Cancer treatment has been transformed, at its root, by a transformational change in how it is classified.

These days, which organ a tumor arises in is often less important than its molecular drivers, which can be sensitive either to specific targeted treatments, or increase the chance that a tumor will respond to immunotherapy.

Those successes have not escaped the notice of researchers in other areas of biomedicine, and diseases including heart failure, asthma and polycystic ovarian syndrome are being looked at with an eye to subdividing them in ways that brings diagnostics into the molecular era.

Nowhere do those changes have greater potential than in disorders of the brain – in part because there is nowhere much to go but up as far as classifying neurological diseases goes.

Even the most basic categorization into neurodegenerative, neurodevelopmental and psychiatric disorders does not hold up to scrutiny.

Huntington’s disease (HD), for example, is “technically a neurodegenerative disease and a prominent movement disorder, but some of the cognitive and psychiatric symptoms are among the most debilitating and among the earliest” to manifest themselves, Steven Finkbeiner told BioWorld. Parkinson’s (PD) is another movement disorder that can come with both dementia and Parkinson’s psychosis, and Alzheimer’s disease (AD) can also have psychiatric components.

Some neurodevelopmental disorders, too, appear to be less developmental than they once seemed. The disabilities of Rett syndrome, once thought to be a developmental disorder, are actively maintained by ongoing processes, and in animal models, repair of the underlying genetic defect can reverse many symptoms even if such repair is delayed until the animals are near death.

“Disorders got divided arbitrarily many years ago in medicine,” as Finkbeiner, director of the Gladstone Institutes’ Center for Systems and Therapeutics & Taube/Koret Center for Neurodegenerative Disease, summarized the state of affairs.

And those arbitrary divisions are not doing patients or drug developers any favors.

Modeling traditional diseases whose diagnosis is based on symptoms is part of the problem. “For many years, the approach that has been taken has been to use mice or other model systems… [and] do whatever it took to get them to show symptoms,” Finkbeiner said.

And frequently, what it took was “wild overexpression” of proteins that had been implicated in humans to model disease symptoms, or “phenocopy” a disease.

That approach, by and large, “has not led to anything that has worked in a patient,” Finkbeiner said.

An alternate approach, sometimes called endotyping, is to split umbrella categories up by their underlying mechanisms.

“If there are patient strata, then that could be a major explanation for why things have failed,” Finkbeiner said, because “we just haven’t really figured out the subtypes that would respond to certain medicines and not to others.”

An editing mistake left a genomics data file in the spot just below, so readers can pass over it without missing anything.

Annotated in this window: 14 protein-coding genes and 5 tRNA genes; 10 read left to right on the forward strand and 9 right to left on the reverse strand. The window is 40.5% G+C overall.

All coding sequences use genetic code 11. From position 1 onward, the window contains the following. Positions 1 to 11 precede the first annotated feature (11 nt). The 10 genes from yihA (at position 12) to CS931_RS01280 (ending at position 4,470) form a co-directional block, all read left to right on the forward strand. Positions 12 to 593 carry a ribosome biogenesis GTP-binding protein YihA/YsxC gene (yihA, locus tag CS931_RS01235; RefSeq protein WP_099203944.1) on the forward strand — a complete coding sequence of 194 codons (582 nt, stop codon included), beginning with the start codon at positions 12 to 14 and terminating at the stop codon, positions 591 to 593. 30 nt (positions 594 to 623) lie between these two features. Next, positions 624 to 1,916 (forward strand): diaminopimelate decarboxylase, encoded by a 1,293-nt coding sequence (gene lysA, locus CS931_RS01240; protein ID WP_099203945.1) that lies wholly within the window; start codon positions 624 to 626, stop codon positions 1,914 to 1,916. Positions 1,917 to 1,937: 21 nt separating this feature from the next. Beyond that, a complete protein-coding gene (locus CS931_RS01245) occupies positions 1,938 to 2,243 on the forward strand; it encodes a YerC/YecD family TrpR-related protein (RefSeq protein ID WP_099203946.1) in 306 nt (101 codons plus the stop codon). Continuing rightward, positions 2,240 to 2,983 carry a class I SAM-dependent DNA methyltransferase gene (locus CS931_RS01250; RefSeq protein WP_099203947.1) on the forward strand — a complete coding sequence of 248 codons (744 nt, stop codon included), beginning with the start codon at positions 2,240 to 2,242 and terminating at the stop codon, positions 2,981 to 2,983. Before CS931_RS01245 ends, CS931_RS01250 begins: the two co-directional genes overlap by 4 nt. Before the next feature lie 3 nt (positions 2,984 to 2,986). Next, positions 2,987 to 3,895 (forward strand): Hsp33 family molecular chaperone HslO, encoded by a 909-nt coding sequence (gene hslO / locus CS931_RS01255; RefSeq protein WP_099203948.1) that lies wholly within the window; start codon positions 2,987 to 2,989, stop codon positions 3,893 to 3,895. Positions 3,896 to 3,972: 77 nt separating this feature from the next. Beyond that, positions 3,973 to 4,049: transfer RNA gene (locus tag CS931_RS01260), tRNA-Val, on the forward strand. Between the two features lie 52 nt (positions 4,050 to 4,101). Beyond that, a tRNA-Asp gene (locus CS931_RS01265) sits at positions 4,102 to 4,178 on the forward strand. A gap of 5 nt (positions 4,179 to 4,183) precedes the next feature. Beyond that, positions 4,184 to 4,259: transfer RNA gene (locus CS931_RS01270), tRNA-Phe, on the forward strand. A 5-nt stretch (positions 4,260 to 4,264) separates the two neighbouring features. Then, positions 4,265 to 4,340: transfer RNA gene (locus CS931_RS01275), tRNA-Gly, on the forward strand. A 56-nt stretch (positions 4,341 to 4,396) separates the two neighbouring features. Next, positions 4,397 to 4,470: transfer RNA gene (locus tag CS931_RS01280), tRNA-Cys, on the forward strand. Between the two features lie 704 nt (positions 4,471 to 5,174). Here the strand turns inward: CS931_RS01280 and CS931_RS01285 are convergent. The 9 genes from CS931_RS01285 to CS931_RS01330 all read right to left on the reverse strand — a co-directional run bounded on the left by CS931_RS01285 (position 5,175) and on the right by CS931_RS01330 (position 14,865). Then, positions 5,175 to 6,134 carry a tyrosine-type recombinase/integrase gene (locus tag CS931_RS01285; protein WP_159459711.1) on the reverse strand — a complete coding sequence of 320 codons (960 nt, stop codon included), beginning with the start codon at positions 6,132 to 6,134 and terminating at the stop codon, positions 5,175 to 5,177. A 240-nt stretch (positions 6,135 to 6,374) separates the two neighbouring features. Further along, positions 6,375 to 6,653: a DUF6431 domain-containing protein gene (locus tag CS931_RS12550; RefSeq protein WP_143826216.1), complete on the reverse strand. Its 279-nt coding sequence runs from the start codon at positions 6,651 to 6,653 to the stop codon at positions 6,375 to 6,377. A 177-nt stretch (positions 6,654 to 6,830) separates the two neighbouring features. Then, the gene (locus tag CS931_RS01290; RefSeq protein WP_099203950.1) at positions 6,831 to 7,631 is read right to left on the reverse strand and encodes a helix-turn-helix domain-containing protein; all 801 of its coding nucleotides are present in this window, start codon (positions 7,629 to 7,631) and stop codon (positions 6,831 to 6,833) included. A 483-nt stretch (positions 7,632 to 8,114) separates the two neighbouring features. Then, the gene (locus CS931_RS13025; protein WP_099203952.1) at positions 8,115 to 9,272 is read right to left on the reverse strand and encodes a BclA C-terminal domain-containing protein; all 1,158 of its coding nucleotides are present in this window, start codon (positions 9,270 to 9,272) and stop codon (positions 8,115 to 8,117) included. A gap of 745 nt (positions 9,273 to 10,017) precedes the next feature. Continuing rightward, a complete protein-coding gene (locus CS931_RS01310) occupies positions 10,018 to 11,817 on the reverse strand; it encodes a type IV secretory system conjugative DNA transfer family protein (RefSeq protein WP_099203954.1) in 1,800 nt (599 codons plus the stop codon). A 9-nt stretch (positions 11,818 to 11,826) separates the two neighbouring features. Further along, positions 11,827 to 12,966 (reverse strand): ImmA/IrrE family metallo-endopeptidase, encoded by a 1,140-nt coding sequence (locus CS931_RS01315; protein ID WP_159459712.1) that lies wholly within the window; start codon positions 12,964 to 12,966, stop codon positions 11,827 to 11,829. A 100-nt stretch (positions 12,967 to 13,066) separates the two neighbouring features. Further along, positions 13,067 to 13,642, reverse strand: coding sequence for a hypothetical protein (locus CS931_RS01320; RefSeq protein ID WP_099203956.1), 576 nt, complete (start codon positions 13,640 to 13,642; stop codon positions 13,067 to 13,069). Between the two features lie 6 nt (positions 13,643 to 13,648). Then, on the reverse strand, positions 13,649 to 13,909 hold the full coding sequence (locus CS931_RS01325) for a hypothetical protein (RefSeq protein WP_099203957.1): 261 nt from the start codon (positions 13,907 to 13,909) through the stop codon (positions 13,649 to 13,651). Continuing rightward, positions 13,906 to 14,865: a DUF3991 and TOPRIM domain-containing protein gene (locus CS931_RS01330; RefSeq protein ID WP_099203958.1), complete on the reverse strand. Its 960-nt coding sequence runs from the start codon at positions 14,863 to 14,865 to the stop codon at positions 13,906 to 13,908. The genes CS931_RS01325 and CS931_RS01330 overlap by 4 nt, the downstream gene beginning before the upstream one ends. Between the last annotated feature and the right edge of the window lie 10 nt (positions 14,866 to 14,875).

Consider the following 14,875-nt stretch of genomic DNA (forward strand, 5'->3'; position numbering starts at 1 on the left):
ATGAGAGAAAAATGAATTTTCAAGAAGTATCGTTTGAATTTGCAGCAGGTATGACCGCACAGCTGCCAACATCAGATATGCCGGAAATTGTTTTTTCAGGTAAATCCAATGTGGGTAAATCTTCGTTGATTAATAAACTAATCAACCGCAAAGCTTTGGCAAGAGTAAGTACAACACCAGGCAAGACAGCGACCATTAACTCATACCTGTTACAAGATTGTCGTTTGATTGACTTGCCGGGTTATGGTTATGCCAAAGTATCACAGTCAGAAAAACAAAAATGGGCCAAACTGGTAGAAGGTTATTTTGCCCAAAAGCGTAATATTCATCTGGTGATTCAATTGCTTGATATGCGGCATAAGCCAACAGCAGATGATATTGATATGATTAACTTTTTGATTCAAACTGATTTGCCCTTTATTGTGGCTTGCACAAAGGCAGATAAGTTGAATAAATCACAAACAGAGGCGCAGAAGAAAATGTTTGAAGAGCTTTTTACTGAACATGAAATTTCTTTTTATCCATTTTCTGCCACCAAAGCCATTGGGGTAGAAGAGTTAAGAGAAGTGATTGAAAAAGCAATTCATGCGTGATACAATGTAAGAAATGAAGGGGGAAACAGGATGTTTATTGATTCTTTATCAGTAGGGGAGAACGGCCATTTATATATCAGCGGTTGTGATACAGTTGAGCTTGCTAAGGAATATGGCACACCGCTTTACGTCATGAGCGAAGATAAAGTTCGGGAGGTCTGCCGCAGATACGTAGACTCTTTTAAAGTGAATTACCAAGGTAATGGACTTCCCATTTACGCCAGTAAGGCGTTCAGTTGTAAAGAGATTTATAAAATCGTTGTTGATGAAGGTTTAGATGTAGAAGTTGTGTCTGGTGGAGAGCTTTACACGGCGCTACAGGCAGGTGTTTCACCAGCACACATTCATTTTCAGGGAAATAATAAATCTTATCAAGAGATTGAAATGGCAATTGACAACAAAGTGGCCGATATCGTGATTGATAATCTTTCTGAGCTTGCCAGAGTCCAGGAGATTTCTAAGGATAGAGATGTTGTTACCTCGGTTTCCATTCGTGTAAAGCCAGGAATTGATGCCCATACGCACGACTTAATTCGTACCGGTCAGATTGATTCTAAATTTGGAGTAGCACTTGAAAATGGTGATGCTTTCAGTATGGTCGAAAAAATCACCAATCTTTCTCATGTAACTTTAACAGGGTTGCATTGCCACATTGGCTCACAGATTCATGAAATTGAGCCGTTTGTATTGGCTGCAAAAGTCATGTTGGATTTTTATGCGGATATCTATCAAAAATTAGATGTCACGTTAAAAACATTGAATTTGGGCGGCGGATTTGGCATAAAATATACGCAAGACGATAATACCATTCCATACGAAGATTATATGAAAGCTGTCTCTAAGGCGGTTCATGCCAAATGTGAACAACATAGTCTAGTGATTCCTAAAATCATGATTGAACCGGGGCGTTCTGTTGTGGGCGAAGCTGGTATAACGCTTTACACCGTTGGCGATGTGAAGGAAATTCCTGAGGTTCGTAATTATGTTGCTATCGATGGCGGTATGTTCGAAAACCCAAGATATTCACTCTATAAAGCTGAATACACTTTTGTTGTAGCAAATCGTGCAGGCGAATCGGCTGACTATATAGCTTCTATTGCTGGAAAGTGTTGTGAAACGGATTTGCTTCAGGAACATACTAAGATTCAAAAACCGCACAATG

There are multiple sources, such as electronic health records and samples collected by the UK Biobank and the U.S. NIH’s All of Us, for patient stratification, which is in a sense the diagnostic arm of precision medicine.

Finkbeiner and his team look at both patients and stem cell models, ultimately allowing the team to link “things we can measure in a dish and things we can measure in a patient,” he said.

Microstate of play

At the virtual annual meeting of the International Society for Stem Cell Research (ISSCR) in June, Finkbeiner gave an overview of how he and his colleagues are using their approach to stratify autism into subtypes.

They first identified de novo mutations by sequencing trios of neurotypical parents and their autistic children, leading to the discovery of roughly 130 genes which, when mutated, appear to contribute to disorders on the autism spectrum disorder (ASD).

The team is now “trying to knock those genes down… and look at what happens in cells,” he said.

The goal is to identify different forms of disorders such as ASD, which is very heterogenous in its presentation, and the different genetic constellations that are presumed to underlie them.

In the day and age of single-cell analysis, EEG can seem like a dinosaur. An EEG signal integrates the activity of thousands of neurons, and the technique was first used to record brain signals nearly 100 years ago.

But the dinosaur is still yielding new insights into brain disorders.

In June 2020, Swiss scientists published a study on using EEG “microstates” to identify an activity endotype that was present in schizophrenic patients as well as their unaffected siblings.

EEGs measure the collective activity of many neurons, giving insights into what the brain as a whole is up to. Microstates are recurrent global activity patterns that last for somewhere between 60 and 120 milliseconds. Four main microstates, prosaically named A through D, have been identified.

In their paper, which appeared online in Nature Communications, the team showed that both schizophrenic patients and their unaffected siblings had brains that were more frequently in microstate class C, but less frequently in microstate class D, than healthy individuals. Siblings also showed an increase in microstate B, which the researchers interpreted as a potential compensatory mechanism.

The authors did not look for any genetic alterations that correlated with microstate frequencies. But in their paper, they noted that previous work has shown a similar effect for the 22q11.2 deletion syndrome, which also raises the risk of psychosis.

What the microstates and their alterations mean in terms of differences in brain function remains unknown for now. "But for diagnostic purposes,” senior author Michael Herzog said, “you don't need to know that.”

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